The slowdown in the US logistics grid was first highlighted in our March 20th post When The Levee Breaks. Due to increased snow melt in the Northern Plains, more rain this week in the Ohio River Valley and a potential snowstorm impacting parts of Montana, Iowa, Nebraska and South Dakota, it doesn’t appear the mess is over. US corn, soybean and wheat shipments through the first 14 weeks of the year have totaled around 23 million tonnes as compared to 27 million tonnes in 2018 and 31 million tonnes in 2017.
US logistics are not running at full capacity and this leads to slack loading rates in the key port region of the Gulf of Mexico. Our extensive database indicates that total dry bulk corn, soybean and wheat loadouts in the Mississippi Gulf region were about 55% of all US loading’s in the first fourteen weeks of 2018.
The Upper Mississippi above St. Louis is still closed to navigation with Locks 12 through 22 estimated to reopen between April 17th and April 22nd. Barge tow sizes are also still reduced from St. Louis to Cairo. With over a foot of snow expected in St. Paul, and two to four more inches of rainfall expected for the Ohio River Valley region over the next week, we should expect these logistical obstacles to remain in place on the river. Furthermore, a snowstorm in parts of Nebraska, South Dakota, Minnesota and Iowa will leave railroad issues front and center.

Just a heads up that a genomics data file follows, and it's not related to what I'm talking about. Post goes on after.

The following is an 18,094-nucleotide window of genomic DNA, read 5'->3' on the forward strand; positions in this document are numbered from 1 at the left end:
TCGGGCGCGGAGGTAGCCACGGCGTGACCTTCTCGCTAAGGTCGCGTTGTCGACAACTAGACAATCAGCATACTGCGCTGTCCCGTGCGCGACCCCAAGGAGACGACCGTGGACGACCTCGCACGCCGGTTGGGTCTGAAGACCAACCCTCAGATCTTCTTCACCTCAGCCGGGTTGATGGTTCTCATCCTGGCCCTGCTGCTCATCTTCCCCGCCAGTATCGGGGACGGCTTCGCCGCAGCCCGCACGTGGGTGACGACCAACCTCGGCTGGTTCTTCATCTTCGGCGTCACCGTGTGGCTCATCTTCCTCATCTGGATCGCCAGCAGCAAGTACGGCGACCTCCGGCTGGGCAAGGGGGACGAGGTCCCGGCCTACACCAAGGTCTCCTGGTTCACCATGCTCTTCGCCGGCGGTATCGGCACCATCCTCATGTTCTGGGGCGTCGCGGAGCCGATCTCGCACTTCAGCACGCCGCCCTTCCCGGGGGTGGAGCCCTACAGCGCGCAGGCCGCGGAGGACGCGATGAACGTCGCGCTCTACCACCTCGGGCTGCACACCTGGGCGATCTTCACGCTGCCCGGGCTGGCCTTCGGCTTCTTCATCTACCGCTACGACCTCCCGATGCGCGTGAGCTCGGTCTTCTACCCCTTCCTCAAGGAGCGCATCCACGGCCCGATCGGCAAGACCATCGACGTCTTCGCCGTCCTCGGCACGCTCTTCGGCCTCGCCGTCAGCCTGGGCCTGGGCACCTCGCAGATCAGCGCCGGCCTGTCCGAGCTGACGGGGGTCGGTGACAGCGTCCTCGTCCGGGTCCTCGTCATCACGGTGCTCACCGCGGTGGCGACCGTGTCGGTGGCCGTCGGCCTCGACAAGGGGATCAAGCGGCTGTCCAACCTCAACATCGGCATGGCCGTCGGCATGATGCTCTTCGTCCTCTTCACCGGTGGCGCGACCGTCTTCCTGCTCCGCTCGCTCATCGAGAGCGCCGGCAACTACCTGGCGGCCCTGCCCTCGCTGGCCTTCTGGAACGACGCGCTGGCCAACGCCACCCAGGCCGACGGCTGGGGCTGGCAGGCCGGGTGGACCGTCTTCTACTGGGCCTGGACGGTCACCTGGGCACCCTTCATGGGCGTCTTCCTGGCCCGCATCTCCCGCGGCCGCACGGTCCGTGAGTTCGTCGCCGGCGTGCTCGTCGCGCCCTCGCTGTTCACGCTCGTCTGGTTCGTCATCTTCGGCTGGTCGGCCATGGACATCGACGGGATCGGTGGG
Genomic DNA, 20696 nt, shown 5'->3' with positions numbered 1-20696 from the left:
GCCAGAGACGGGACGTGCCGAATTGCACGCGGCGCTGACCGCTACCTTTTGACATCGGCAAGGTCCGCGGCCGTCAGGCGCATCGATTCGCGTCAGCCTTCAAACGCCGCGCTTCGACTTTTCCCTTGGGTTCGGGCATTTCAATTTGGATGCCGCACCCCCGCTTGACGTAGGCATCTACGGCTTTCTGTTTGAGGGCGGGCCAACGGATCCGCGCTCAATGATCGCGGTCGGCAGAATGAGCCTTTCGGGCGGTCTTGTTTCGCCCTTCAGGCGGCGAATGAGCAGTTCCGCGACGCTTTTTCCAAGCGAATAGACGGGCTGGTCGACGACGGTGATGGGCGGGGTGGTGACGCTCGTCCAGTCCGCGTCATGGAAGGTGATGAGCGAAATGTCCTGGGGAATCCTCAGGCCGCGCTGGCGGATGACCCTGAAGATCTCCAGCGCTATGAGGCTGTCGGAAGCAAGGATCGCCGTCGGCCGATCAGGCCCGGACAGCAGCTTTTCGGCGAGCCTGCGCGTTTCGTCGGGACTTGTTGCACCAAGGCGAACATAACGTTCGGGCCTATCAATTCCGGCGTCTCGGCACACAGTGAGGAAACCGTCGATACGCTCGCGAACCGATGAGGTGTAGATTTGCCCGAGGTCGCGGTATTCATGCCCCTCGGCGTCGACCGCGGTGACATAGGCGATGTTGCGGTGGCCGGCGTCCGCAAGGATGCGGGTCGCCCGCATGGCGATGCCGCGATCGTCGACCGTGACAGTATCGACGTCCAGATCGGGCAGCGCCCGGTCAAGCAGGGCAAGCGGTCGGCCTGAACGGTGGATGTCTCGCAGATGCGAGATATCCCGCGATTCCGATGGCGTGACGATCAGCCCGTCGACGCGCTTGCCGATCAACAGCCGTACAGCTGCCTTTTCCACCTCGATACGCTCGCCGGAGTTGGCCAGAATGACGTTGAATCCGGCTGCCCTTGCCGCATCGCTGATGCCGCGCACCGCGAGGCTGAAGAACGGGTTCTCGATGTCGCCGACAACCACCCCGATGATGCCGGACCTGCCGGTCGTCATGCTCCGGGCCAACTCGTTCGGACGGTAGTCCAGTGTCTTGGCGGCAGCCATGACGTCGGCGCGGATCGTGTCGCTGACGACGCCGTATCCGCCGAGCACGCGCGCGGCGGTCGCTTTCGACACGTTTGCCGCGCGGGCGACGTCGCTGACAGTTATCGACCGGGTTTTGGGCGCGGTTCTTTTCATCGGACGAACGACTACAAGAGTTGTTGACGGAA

- Corn tonnage by barge through Lock 27 totaled 179,000 tonnes for the week ending April 6th, up from 166,000 tonnes the week prior and down from 296,000 tonnes for the same period last year.
- Corn, soybean and wheat tonnage through Lock 27 totaled 218,000 tonnes, down 37 percent from the same period last year.
- Average train speed in miles per hour for Class 1 carriers sank to 21.5 for the week of March 6th, 2019 but has rebounded to 22.7 as of April 3rd. This speed is still down from the 2019 high of 23.9 but progress is being made, for now.
- Weekly average trains holding per day has skyrocketed with BNSF days on hold at 25.2, a new high for 2019 and the highest since last July. A similar pattern is seen on the Union Pacific. These issues might be exacerbated by the snowfall expected this week.
Competition remains robust in the global grain and oilseed trade and it’s clear that logistical issues are hampering shipping growth for the US. The bright spot for the time being is an uptick in Pacific Northwest soybean shipments and a strengthening US wheat shipment trend, which should last until July which is when Black Sea new crop wheat loadouts will accelerate.